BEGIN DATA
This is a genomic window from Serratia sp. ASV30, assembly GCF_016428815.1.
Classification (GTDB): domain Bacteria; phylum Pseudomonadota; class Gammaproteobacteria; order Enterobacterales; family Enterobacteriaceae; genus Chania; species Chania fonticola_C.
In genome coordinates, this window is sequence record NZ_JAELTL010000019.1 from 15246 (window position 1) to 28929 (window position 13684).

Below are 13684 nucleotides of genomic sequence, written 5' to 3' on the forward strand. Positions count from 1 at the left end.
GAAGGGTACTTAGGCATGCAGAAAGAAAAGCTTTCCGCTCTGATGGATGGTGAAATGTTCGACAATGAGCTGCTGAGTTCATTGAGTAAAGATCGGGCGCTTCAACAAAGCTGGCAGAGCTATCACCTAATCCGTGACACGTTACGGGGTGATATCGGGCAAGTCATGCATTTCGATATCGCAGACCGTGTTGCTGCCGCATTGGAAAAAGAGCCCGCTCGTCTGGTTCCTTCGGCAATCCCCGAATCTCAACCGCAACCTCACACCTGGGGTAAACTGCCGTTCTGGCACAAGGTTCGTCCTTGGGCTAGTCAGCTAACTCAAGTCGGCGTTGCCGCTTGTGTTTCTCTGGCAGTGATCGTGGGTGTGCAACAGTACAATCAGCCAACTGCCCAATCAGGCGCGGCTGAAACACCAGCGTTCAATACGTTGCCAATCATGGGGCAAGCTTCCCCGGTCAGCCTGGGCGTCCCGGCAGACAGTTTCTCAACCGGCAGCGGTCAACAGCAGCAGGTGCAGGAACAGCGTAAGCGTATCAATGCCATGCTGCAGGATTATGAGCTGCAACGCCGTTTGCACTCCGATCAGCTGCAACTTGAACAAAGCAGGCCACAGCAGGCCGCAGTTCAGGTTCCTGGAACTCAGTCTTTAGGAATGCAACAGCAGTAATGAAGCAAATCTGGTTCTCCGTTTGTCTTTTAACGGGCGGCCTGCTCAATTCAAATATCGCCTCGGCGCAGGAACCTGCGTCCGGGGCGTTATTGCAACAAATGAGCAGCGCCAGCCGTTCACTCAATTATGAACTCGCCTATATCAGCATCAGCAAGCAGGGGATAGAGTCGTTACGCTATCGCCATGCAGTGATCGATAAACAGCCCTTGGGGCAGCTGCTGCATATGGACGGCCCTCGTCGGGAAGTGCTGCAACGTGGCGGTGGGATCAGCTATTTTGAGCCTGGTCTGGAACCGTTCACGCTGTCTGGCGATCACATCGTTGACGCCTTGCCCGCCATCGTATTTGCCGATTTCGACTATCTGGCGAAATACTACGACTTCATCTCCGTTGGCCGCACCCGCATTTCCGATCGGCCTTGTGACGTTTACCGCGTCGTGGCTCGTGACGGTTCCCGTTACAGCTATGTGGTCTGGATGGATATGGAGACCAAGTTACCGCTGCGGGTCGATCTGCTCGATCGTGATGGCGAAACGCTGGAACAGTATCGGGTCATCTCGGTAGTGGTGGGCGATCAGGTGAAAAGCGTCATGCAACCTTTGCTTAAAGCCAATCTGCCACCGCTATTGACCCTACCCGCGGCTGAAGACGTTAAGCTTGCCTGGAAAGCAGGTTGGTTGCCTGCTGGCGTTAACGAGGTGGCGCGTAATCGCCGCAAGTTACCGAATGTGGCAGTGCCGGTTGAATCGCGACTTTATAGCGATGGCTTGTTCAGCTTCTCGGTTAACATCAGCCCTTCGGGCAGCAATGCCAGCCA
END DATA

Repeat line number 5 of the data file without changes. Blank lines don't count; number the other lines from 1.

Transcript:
GAAGGGTACTTAGGCATGCAGAAAGAAAAGCTTTCCGCTCTGATGGATGGTGAAATGTTCGACAATGAGCTGCTGAGTTCATTGAGTAAAGATCGGGCGCTTCAACAAAGCTGGCAGAGCTATCACCTAATCCGTGACACGTTACGGGGTGATATCGGGCAAGTCATGCATTTCGATATCGCAGACCGTGTTGCTGCCGCATTGGAAAAAGAGCCCGCTCGTCTGGTTCCTTCGGCAATCCCCGAATCTCAACCGCAACCTCACACCTGGGGTAAACTGCCGTTCTGGCACAAGGTTCGTCCTTGGGCTAGTCAGCTAACTCAAGTCGGCGTTGCCGCTTGTGTTTCTCTGGCAGTGATCGTGGGTGTGCAACAGTACAATCAGCCAACTGCCCAATCAGGCGCGGCTGAAACACCAGCGTTCAATACGTTGCCAATCATGGGGCAAGCTTCCCCGGTCAGCCTGGGCGTCCCGGCAGACAGTTTCTCAACCGGCAGCGGTCAACAGCAGCAGGTGCAGGAACAGCGTAAGCGTATCAATGCCATGCTGCAGGATTATGAGCTGCAACGCCGTTTGCACTCCGATCAGCTGCAACTTGAACAAAGCAGGCCACAGCAGGCCGCAGTTCAGGTTCCTGGAACTCAGTCTTTAGGAATGCAACAGCAGTAATGAAGCAAATCTGGTTCTCCGTTTGTCTTTTAACGGGCGGCCTGCTCAATTCAAATATCGCCTCGGCGCAGGAACCTGCGTCCGGGGCGTTATTGCAACAAATGAGCAGCGCCAGCCGTTCACTCAATTATGAACTCGCCTATATCAGCATCAGCAAGCAGGGGATAGAGTCGTTACGCTATCGCCATGCAGTGATCGATAAACAGCCCTTGGGGCAGCTGCTGCATATGGACGGCCCTCGTCGGGAAGTGCTGCAACGTGGCGGTGGGATCAGCTATTTTGAGCCTGGTCTGGAACCGTTCACGCTGTCTGGCGATCACATCGTTGACGCCTTGCCCGCCATCGTATTTGCCGATTTCGACTATCTGGCGAAATACTACGACTTCATCTCCGTTGGCCGCACCCGCATTTCCGATCGGCCTTGTGACGTTTACCGCGTCGTGGCTCGTGACGGTTCCCGTTACAGCTATGTGGTCTGGATGGATATGGAGACCAAGTTACCGCTGCGGGTCGATCTGCTCGATCGTGATGGCGAAACGCTGGAACAGTATCGGGTCATCTCGGTAGTGGTGGGCGATCAGGTGAAAAGCGTCATGCAACCTTTGCTTAAAGCCAATCTGCCACCGCTATTGACCCTACCCGCGGCTGAAGACGTTAAGCTTGCCTGGAAAGCAGGTTGGTTGCCTGCTGGCGTTAACGAGGTGGCGCGTAATCGCCGCAAGTTACCGAATGTGGCAGTGCCGGTTGAATCGCGACTTTATAGCGATGGCTTGTTCAGCTTCTCGGTTAACATCAGCCCTTCGGGCAGCAATGCCAGCCA